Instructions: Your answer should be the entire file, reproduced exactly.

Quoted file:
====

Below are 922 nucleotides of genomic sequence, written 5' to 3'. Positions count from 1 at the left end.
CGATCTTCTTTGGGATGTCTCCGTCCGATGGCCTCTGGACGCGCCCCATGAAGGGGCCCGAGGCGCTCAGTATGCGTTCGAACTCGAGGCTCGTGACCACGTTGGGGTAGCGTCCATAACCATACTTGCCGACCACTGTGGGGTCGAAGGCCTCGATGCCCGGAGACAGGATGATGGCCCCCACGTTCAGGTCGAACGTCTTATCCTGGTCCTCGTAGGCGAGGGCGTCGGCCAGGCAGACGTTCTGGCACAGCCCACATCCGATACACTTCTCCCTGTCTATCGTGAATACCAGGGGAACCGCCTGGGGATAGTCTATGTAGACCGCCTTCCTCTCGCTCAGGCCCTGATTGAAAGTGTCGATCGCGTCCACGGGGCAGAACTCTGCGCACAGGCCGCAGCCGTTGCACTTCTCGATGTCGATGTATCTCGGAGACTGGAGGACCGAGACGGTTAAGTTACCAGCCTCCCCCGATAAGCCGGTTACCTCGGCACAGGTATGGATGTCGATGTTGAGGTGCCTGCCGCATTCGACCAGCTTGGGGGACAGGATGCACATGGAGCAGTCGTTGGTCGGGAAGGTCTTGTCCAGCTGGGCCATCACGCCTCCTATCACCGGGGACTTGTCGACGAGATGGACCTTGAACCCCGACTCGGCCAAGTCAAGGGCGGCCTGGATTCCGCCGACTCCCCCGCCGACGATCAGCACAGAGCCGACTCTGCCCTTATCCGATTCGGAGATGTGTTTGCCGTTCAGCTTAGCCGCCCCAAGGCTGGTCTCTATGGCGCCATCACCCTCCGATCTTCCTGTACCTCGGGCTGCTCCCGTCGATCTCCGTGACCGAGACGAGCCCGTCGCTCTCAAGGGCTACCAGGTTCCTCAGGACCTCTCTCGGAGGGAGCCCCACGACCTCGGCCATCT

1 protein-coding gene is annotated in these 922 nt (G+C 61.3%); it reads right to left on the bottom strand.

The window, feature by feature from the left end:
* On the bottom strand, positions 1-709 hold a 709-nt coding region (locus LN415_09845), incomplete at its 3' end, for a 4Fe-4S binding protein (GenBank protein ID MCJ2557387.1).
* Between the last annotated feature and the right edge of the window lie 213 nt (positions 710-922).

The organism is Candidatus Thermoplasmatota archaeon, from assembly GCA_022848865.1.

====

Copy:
Below are 922 nucleotides of genomic sequence, written 5' to 3'. Positions count from 1 at the left end.
CGATCTTCTTTGGGATGTCTCCGTCCGATGGCCTCTGGACGCGCCCCATGAAGGGGCCCGAGGCGCTCAGTATGCGTTCGAACTCGAGGCTCGTGACCACGTTGGGGTAGCGTCCATAACCATACTTGCCGACCACTGTGGGGTCGAAGGCCTCGATGCCCGGAGACAGGATGATGGCCCCCACGTTCAGGTCGAACGTCTTATCCTGGTCCTCGTAGGCGAGGGCGTCGGCCAGGCAGACGTTCTGGCACAGCCCACATCCGATACACTTCTCCCTGTCTATCGTGAATACCAGGGGAACCGCCTGGGGATAGTCTATGTAGACCGCCTTCCTCTCGCTCAGGCCCTGATTGAAAGTGTCGATCGCGTCCACGGGGCAGAACTCTGCGCACAGGCCGCAGCCGTTGCACTTCTCGATGTCGATGTATCTCGGAGACTGGAGGACCGAGACGGTTAAGTTACCAGCCTCCCCCGATAAGCCGGTTACCTCGGCACAGGTATGGATGTCGATGTTGAGGTGCCTGCCGCATTCGACCAGCTTGGGGGACAGGATGCACATGGAGCAGTCGTTGGTCGGGAAGGTCTTGTCCAGCTGGGCCATCACGCCTCCTATCACCGGGGACTTGTCGACGAGATGGACCTTGAACCCCGACTCGGCCAAGTCAAGGGCGGCCTGGATTCCGCCGACTCCCCCGCCGACGATCAGCACAGAGCCGACTCTGCCCTTATCCGATTCGGAGATGTGTTTGCCGTTCAGCTTAGCCGCCCCAAGGCTGGTCTCTATGGCGCCATCACCCTCCGATCTTCCTGTACCTCGGGCTGCTCCCGTCGATCTCCGTGACCGAGACGAGCCCGTCGCTCTCAAGGGCTACCAGGTTCCTCAGGACCTCTCTCGGAGGGAGCCCCACGACCTCGGCCATCT

1 protein-coding gene is annotated in these 922 nt (G+C 61.3%); it reads right to left on the bottom strand.

The window, feature by feature from the left end:
* On the bottom strand, positions 1-709 hold a 709-nt coding region (locus LN415_09845), incomplete at its 3' end, for a 4Fe-4S binding protein (GenBank protein ID MCJ2557387.1).
* Between the last annotated feature and the right edge of the window lie 213 nt (positions 710-922).

The organism is Candidatus Thermoplasmatota archaeon, from assembly GCA_022848865.1.